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Information Technology Externalities: Empirical Evidence from 42 U.S. Industries

  • Mun, S-B.
  • Nadiri, M.I.
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    Using interindustry transaction in input-output tables, we examine Information Technology (IT) externalities in U.S. private industries over the period 1984-2000. Our empirical results show that computerization of an industry's customer and supplier industries reduces both labor and material costs of the industry. Moreover, cost savings driven by supplier industries are larger than those driven by customer industries. We also find that industries in the services sector enjoy more benefits from IT spillovers than industries in other sectors because of their high IT capital intensity and composition of interindustry transaction. Decomposition of total factor productivity (TFP) suggests that IT externalities can explain considerable parts of TFP growth, although possible mismeasurement of output in services industries leads to exacerbated technical changes of services industries.

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    File URL: http://econ.as.nyu.edu/docs/IO/9377/RR02-03.PDF
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    Paper provided by C.V. Starr Center for Applied Economics, New York University in its series Working Papers with number 02-03.

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    Length: 44 pages
    Date of creation: 2002
    Date of revision:
    Handle: RePEc:cvs:starer:02-03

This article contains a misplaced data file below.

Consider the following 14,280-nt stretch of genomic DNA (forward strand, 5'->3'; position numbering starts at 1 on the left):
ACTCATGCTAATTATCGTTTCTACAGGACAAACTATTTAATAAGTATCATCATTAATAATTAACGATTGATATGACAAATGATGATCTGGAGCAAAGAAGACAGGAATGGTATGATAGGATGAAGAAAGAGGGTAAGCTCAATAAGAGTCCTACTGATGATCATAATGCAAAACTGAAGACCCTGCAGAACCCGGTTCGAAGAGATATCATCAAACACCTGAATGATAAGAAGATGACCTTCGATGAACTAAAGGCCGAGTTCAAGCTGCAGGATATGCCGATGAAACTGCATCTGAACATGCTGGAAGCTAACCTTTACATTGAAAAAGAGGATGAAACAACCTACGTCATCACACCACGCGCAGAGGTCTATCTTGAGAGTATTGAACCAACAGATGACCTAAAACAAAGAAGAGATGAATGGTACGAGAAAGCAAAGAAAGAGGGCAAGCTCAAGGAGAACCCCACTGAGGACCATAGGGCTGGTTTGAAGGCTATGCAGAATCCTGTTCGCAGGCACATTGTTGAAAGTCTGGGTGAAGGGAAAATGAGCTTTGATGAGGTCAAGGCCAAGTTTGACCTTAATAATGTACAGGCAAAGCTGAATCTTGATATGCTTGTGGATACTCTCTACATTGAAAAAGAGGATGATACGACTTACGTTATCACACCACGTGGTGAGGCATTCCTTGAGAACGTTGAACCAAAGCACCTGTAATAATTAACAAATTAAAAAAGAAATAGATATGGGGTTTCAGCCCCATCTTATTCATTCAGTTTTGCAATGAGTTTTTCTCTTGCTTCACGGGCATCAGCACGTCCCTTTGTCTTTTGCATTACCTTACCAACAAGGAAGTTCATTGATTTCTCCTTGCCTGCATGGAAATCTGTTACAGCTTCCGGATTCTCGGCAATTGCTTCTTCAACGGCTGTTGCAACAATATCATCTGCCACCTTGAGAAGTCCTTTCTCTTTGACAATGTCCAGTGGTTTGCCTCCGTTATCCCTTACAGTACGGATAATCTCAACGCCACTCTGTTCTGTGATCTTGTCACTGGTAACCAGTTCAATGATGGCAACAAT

Contact details of provider: Postal: C.V. Starr Center, Department of Economics, New York University, 19 W. 4th Street, 6th Floor, New York, NY 10012
    Phone: (212) 998-8936
    Fax: (212) 995-3932
    Web page: http://econ.as.nyu.edu/object/econ.cvstarr.html
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    1. Erik Brynjolfsson & Chris F. Kemerer, 1996. "Network Externalities in Microcomputer Software: An Econometric Analysis of the Spreadsheet Market," Management Science, INFORMS, vol. 42(12), pages 1627-1647, December.
    2. W. Erwin Diewert & T.J. Wales, 1989. "Flexible Functional Forms and Global Curvature Conditions," NBER Technical Working Papers 0040, National Bureau of Economic Research, Inc.
    3. Paul M Romer, 1999. "Increasing Returns and Long-Run Growth," Levine's Working Paper Archive 2232, David K. Levine.
    4. Erik Brynjolfsson & Lorin M. Hitt, 2000. "Beyond Computation: Information Technology, Organizational Transformation and Business Performance," Journal of Economic Perspectives, American Economic Association, vol. 14(4), pages 23-48, Fall.
    5. Inoue, Tetsuya, 1998. "Impact of Information Technology and Implications for Monetary Policy," Monetary and Economic Studies, Institute for Monetary and Economic Studies, Bank of Japan, vol. 16(2), pages 29-60, December.
    6. Jeffrey I. Bernstein & M. Ishaq Nadiri, 1993. "Production, Financial Structure and Productivity Growth in U.S. Manufacturing," NBER Working Papers 4309, National Bureau of Economic Research, Inc.
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